“We can’t afford a van, and many of our clients are disabled and can’t use public transportation,” said Cherie Mockli, a psychotherapist at Utah Health and Human Rights. “Having volunteers to drive them to our offices is so meaningful, you can’t even put a price on it.”

Refugee children who come to Utah as orphans are also in need of those willing to become foster parents.

For long-term volunteer opportunities, contact the International Rescue Committee of Utah, Catholic Community Services of Utah, Utah Health and Human Rights and the Refugee & Immigrant Center at the Asian Association of Utah.

3. Open your home to refugees

Have a spare room or a vacant rental property? Open Homes, an Airbnb project, allows volunteer hosts to open their homes to refugees without charge.

4. Employ refugees

Could your company hire refugees? In January, Starbucks pledged to hire 10,000 refugees globally. The website NaTakallam.com pays refugees to teach Arabic.

"When refugees come into our community and they're educated, their education is not being recognized by employers," Salt Lake City Mayor Jackie Biskupski told the Deseret News. "It's a barrier to opportunities for refugees."

Contact the International Rescue Committee and Catholic Community Services to ask if they can connect you with qualified talent.

Jeffrey D. Allred, Deseret News
Congolese refugee Benjamin Ngunza, 1, gets a drink of water near his father in the family apartment in Salt Lake City on Nov. 5, 2017.

5. Support refugee-owned businesses

“Many refugees have started their own businesses and are contributing to our economy,” says Batar with Catholic Community Services of Utah.

One example is the Spice Kitchen, a food business incubator run by the International Rescue Committee of Utah.

Add unique flavors to your work meeting or event by ordering catering from one of several Spice Kitchen entrepreneurs, or make Spice-To-Go a part of your family’s weekly routine. Every Thursday night, pick up a boxed-meal cooked fresh by a featured Spice Kitchen entrepreneur.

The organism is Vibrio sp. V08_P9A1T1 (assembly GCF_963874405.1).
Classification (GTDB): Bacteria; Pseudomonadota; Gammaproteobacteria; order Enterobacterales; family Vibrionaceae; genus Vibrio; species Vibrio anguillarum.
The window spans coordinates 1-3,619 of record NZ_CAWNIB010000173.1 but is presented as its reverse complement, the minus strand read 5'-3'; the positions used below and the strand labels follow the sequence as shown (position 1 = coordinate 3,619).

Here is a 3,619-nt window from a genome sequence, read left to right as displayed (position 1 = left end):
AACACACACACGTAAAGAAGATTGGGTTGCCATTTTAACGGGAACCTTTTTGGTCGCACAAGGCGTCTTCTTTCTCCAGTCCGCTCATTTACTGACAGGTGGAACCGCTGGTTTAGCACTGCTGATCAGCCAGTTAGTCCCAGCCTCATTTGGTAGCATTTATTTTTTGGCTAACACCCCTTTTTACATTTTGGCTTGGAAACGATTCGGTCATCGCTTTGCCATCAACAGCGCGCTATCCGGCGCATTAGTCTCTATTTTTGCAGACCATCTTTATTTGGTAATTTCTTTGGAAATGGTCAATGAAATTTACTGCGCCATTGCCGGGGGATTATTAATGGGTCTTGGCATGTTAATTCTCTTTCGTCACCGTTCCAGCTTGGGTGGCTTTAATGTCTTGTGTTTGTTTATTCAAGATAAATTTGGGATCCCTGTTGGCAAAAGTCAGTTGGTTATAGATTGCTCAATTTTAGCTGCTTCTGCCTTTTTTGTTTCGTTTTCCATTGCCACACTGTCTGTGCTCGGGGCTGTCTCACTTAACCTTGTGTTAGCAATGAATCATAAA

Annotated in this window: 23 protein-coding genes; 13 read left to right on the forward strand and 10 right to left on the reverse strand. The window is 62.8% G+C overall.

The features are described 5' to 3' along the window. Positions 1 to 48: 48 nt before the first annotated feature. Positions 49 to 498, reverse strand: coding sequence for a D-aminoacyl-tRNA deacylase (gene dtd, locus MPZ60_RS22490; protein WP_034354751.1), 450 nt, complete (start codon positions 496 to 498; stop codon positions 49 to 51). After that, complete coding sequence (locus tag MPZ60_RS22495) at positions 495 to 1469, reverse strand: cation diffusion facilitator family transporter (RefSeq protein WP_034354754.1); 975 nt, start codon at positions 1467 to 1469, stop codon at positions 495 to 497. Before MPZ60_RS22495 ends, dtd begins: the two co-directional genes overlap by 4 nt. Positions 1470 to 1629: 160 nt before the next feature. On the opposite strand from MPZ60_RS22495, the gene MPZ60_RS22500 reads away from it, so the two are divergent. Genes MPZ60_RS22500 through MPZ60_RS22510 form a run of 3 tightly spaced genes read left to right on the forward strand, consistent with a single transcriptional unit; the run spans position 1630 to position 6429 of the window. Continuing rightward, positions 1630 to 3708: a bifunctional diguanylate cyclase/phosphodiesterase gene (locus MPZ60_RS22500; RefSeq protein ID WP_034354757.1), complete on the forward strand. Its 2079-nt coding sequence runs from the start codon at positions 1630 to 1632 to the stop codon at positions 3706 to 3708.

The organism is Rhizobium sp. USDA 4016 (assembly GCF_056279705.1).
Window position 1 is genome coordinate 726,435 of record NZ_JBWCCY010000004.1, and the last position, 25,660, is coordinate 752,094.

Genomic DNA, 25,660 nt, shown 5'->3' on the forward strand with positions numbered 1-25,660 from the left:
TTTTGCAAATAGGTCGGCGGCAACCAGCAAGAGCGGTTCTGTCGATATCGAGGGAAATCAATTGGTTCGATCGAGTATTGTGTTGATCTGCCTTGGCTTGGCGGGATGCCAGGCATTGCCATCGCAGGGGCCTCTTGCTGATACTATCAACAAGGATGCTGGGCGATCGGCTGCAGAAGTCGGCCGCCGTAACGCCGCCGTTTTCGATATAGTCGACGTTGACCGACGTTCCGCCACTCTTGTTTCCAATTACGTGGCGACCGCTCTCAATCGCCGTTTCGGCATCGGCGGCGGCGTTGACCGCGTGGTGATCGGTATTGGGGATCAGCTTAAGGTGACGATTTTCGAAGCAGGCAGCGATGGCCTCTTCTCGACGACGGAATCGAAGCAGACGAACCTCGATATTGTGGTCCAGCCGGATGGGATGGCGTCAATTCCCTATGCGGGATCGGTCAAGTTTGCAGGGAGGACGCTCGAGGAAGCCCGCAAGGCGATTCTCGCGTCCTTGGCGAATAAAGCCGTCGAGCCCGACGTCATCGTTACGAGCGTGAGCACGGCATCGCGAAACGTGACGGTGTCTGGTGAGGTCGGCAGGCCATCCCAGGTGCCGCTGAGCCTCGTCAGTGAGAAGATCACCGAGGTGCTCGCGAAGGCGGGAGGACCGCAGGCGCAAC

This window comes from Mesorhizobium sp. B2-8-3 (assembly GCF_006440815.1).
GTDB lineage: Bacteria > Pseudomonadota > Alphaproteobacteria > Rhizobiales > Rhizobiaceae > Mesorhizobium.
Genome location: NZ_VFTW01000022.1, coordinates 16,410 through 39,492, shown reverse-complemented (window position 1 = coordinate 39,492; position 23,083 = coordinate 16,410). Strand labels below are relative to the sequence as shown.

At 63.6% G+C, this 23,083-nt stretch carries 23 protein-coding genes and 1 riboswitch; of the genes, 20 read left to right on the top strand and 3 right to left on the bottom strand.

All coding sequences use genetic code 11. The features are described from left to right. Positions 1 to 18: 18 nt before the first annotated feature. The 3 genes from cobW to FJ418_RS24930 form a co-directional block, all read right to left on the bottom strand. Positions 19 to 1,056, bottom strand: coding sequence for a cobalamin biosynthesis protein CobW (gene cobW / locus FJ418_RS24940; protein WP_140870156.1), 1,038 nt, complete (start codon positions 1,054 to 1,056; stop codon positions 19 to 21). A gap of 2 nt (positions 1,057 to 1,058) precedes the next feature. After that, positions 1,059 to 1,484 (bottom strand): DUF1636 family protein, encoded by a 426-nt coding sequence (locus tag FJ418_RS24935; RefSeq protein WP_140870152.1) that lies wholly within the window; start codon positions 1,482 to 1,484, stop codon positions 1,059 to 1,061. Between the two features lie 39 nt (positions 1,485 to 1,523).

6. Help a refugee finish college

One Refugee, a Utah nonprofit founded in 2013, has helped more than 300 refugee students pursue a degree from a local college.

Through the initiative, refugees are provided money for their education, enrollment counseling, tutors and opportunities for social networking. The goal of the program is to guide students to marketable employment where they can be productive professional, community and family contributors.

In addition to donations, the organization is looking for volunteers for its online mentor program, which allows professionals to guide students without having to meet in person, and local tutors who can meet with students in the Salt Lake City area.

7. Donate to refugee service organizations

Refugee services organizations are always in need of private donations to support their programs. Not just money is needed — clothing, food, household supplies, diapers, hygiene kits and furniture for refugees are also in high demand.

Donate here:

The International Rescue Committee of Utah

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Catholic Community Services of Utah

Utah Health and Human Rights

Utah Refugee Services Office

Refugee & Immigrant Center at the Asian Association of Utah

UNHCR (The United Nations Refugee Agency)

8. Help the Ngunza family directly

Those interested in helping George Ngunza and his family directly can contact Suzanne Stott at suzanneadopt@msn.com. Stott works with the Ngunza family as a member of the Relief Society presidency of the Salt Lake City Swahili Branch of The Church of Jesus Christ of Latter-day Saints.